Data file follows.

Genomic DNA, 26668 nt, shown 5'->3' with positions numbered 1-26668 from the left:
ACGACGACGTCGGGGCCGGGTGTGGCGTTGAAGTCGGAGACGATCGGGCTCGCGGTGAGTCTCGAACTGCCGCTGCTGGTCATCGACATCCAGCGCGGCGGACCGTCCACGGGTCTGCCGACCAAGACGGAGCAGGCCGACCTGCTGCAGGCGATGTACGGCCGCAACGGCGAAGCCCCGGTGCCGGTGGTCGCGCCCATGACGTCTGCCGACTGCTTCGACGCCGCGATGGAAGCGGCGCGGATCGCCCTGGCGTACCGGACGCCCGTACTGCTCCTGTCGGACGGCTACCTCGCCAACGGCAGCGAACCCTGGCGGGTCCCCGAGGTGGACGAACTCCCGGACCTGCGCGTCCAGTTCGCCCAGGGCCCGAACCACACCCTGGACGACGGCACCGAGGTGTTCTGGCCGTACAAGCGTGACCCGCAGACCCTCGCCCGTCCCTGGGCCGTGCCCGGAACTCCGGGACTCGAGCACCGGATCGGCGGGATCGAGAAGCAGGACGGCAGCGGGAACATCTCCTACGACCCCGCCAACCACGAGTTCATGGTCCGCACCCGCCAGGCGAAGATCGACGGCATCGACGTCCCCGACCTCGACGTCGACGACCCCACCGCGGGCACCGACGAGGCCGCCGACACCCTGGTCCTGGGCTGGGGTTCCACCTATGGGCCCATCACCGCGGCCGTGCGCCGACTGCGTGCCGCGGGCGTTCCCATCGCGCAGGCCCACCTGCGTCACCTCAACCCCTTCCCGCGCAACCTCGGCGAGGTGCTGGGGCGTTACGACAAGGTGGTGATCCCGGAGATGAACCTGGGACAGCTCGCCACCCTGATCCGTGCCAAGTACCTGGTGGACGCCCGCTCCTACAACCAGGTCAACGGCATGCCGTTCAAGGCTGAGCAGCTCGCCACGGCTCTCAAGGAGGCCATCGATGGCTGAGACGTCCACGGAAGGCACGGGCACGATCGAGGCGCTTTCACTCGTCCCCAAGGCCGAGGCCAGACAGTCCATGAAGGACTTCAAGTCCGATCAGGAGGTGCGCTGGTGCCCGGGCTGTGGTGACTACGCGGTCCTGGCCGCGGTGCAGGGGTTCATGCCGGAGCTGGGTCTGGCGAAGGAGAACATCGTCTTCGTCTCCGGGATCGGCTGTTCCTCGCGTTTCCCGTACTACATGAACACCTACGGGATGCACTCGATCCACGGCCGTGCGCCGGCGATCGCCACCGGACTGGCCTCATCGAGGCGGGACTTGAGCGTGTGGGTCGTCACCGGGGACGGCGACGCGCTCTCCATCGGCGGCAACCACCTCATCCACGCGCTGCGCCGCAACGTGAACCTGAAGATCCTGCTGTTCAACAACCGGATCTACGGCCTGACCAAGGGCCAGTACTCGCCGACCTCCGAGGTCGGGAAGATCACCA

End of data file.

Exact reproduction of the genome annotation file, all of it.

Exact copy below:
Genomic DNA, 26668 nt, shown 5'->3' with positions numbered 1-26668 from the left:
ACGACGACGTCGGGGCCGGGTGTGGCGTTGAAGTCGGAGACGATCGGGCTCGCGGTGAGTCTCGAACTGCCGCTGCTGGTCATCGACATCCAGCGCGGCGGACCGTCCACGGGTCTGCCGACCAAGACGGAGCAGGCCGACCTGCTGCAGGCGATGTACGGCCGCAACGGCGAAGCCCCGGTGCCGGTGGTCGCGCCCATGACGTCTGCCGACTGCTTCGACGCCGCGATGGAAGCGGCGCGGATCGCCCTGGCGTACCGGACGCCCGTACTGCTCCTGTCGGACGGCTACCTCGCCAACGGCAGCGAACCCTGGCGGGTCCCCGAGGTGGACGAACTCCCGGACCTGCGCGTCCAGTTCGCCCAGGGCCCGAACCACACCCTGGACGACGGCACCGAGGTGTTCTGGCCGTACAAGCGTGACCCGCAGACCCTCGCCCGTCCCTGGGCCGTGCCCGGAACTCCGGGACTCGAGCACCGGATCGGCGGGATCGAGAAGCAGGACGGCAGCGGGAACATCTCCTACGACCCCGCCAACCACGAGTTCATGGTCCGCACCCGCCAGGCGAAGATCGACGGCATCGACGTCCCCGACCTCGACGTCGACGACCCCACCGCGGGCACCGACGAGGCCGCCGACACCCTGGTCCTGGGCTGGGGTTCCACCTATGGGCCCATCACCGCGGCCGTGCGCCGACTGCGTGCCGCGGGCGTTCCCATCGCGCAGGCCCACCTGCGTCACCTCAACCCCTTCCCGCGCAACCTCGGCGAGGTGCTGGGGCGTTACGACAAGGTGGTGATCCCGGAGATGAACCTGGGACAGCTCGCCACCCTGATCCGTGCCAAGTACCTGGTGGACGCCCGCTCCTACAACCAGGTCAACGGCATGCCGTTCAAGGCTGAGCAGCTCGCCACGGCTCTCAAGGAGGCCATCGATGGCTGAGACGTCCACGGAAGGCACGGGCACGATCGAGGCGCTTTCACTCGTCCCCAAGGCCGAGGCCAGACAGTCCATGAAGGACTTCAAGTCCGATCAGGAGGTGCGCTGGTGCCCGGGCTGTGGTGACTACGCGGTCCTGGCCGCGGTGCAGGGGTTCATGCCGGAGCTGGGTCTGGCGAAGGAGAACATCGTCTTCGTCTCCGGGATCGGCTGTTCCTCGCGTTTCCCGTACTACATGAACACCTACGGGATGCACTCGATCCACGGCCGTGCGCCGGCGATCGCCACCGGACTGGCCTCATCGAGGCGGGACTTGAGCGTGTGGGTCGTCACCGGGGACGGCGACGCGCTCTCCATCGGCGGCAACCACCTCATCCACGCGCTGCGCCGCAACGTGAACCTGAAGATCCTGCTGTTCAACAACCGGATCTACGGCCTGACCAAGGGCCAGTACTCGCCGACCTCCGAGGTCGGGAAGATCACCA